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Date : Sep 07, 2006
Credit Counselling : An Indian Perspective
(Address Delivered by Dr. Y V Reddy, Governor, Reserve Bank of India at the Foundation Day Function of the Bank of India, Mumbai on September 7, 2006)

Mr. Chairman, distinguished guests and friends,

I am thankful to Mr. Balachandran for providing this opportunity to be with this eminent gathering assembled for a noble cause. Bank of India has been among the banks known to be a pioneer in several areas of commercial banking. In this context, the initiative by the bank to establish credit counselling centers on a pilot basis highlights the pro-active role being played by our banks. In fact, a major reason for my agreeing to participate in this ceremony is to demonstrate the Reserve Bank of India's commitment to the cause of credit counselling - a recent initiative in our country.

In my remarks on this occasion, some introduction on the importance of this topic would be in order. An overview of the global practice in this area could then be followed by a discussion of the Indian context with regard to credit counselling. Any mechanism of credit counselling has to reckon with the processes, costs and benefits. The concluding thoughts are in the nature of illustrative issues towards initiating and popularising credit counselling in India.


With the changing growth dynamics of the economy, it is not difficult to envisage situations where certain segments of the population become susceptible to excessive borrower optimism or even to vicissitudes in the economic environment. Such susceptibility could also arise from unforeseen shocks or emergencies that make repayment difficult. By providing sound advice to arrest the deterioration of incomes and restructure their debt, credit counselling offers a meaningful solution for borrowers to gradually overcome their debt burden and improve their money management skills. In this regard, the question is whether there is a role for public policy in matters relating to credit counselling?

We must recognise that financial intermediaries, the corporates and high net worth individuals generally possess in-house knowledge of matters relating to financial management and can afford to employ outside expertise as appropriate in regard to their investment decision and management of distressed loans. Public Policy has enabled an operational mechanism in the form of Corporate Debt Restructuring (CDR) in regard to loans by banks and development financial institutions to large corporates. Somewhat similar framework has also been provided to small and medium enterprise. In regard to agricultural loans and most of the small borrowers, however, only broad guidelines are issued to banks from time to time on parameters for restructuring. The extent of active interaction between individual borrowers and banks is, therefore, not clear.

It is increasingly felt that individuals are not in a position to take full advantage of the guidelines issued to the banks for variety of reasons. These may include inadequacies in managing their finances especially delinquent accounts. Further, individuals may not be able to articulate their financial situation adequately to the banks. It will be in the interest of the banks themselves to help individual borrowers through appropriate credit counselling. Public policy could, therefore, have an advisory role in encouraging mechanisms in the form of credit counselling in regard to individuals. There are a variety of ways in which this has been accomplished in different countries, but in India we are just beginning to address the situation. Some urgency has been lent to this issue in India in view of rapid growth in consumer loans, housing loans and the more recent emphasis on financial inclusion. It is interesting to note that the terms of reference of the Financial Inclusion Task Force initiated by the Treasury of the United Kingdom to consider solutions to the problem of financial exclusion identifies three key areas. This includes face-to-face money advice in addition to access to banking and access to affordable credit.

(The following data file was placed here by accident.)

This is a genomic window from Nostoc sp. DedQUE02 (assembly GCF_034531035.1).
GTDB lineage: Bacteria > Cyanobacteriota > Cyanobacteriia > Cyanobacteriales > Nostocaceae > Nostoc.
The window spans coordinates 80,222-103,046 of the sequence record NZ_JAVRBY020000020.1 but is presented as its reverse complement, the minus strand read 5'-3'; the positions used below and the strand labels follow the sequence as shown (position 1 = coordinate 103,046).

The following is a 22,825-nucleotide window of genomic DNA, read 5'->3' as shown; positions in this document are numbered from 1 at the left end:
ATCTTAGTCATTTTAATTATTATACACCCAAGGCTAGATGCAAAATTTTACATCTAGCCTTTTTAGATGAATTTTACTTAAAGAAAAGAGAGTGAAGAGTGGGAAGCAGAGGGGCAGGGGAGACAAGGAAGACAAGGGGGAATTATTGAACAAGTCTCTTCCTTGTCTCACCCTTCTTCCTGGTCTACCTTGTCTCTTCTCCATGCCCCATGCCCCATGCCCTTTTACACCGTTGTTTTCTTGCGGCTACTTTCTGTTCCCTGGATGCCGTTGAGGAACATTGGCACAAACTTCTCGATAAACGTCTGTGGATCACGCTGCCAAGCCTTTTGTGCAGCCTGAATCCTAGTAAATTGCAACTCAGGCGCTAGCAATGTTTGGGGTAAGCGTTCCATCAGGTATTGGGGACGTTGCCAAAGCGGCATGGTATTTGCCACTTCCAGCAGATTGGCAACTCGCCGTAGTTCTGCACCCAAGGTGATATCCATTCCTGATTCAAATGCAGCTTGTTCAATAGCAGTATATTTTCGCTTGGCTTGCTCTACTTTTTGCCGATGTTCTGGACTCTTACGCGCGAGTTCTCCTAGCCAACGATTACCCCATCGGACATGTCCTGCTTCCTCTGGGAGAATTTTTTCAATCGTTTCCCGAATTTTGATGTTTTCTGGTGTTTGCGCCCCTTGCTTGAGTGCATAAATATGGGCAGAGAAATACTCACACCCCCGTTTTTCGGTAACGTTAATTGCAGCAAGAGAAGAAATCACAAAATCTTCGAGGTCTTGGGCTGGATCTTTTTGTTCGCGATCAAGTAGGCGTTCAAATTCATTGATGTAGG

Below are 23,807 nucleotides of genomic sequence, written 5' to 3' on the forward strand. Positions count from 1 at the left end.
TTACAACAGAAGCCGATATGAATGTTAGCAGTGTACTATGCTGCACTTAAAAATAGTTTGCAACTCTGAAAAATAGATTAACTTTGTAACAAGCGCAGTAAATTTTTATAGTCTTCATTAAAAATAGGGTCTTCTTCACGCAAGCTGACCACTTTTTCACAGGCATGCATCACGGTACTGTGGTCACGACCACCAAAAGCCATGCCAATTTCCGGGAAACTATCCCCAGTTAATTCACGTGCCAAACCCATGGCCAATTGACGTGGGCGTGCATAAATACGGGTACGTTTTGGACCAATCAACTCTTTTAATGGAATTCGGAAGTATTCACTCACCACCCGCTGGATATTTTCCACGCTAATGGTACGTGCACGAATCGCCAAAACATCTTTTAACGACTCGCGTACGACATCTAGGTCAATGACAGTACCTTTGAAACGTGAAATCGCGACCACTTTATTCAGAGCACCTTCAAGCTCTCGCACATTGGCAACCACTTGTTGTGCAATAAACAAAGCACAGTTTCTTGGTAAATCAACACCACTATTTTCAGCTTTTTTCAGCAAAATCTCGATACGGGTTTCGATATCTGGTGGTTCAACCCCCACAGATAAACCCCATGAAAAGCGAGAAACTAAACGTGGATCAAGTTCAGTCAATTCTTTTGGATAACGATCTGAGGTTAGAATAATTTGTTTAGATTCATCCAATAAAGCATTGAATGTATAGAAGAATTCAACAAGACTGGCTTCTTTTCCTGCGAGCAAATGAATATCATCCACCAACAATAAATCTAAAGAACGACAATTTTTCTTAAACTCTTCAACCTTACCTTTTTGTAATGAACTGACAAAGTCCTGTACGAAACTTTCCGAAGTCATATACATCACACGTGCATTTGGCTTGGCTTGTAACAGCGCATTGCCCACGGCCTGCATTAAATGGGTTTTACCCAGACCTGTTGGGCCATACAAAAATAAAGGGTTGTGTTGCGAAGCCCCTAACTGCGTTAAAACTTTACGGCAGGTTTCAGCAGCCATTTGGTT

Global practice

The first well-known credit counselling agencies were created in 1951 in the United States when credit grantors created the National Foundation for Credit Counseling (NFCC). Their stated objective was to promote financial literacy and help consumers to avoid bankruptcy. Credit counselling, however, came into its own as a result of the passing of the Housing and Urban Development Act in 1968. Under this Act, the US Department of Housing and Urban Development was allowed to authorize public and private organizations to provide counselling to mortgagors. The resulting services and infrastructure to provide them led to the development of the credit counselling industry.

In 1993, the Association of Independent Consumer Credit Counseling Agencies (AICCCA) was founded in the United States, citing a need for industry-wide standards of excellence and ethical conduct. This formally organized the NFCC’s competition. The AICCCA was formed from the group of counselors who favored telephone delivery of debt management programs. The NFCC was, in the beginning, strongly opposed to this telephone business model, primarily favoring face-to-face counselling as a more effective solution. Eventually, all organizations practiced both phone and face-to-face processes with some agencies using large inbound call centers driven by mass media advertising.

The Bankruptcy Abuse Prevention and Consumer Protection Act of 2005 made credit counselling a requirement for consumer debtors filing for bankruptcy in the United States. In order to meet this requirement, during the 180-day period preceding the filing of bankruptcy, the debtor must complete a program with an approved non-profit budget and credit counselling agency. Such a program may include, but is not limited to, one counselling session conducted by phone or over the internet.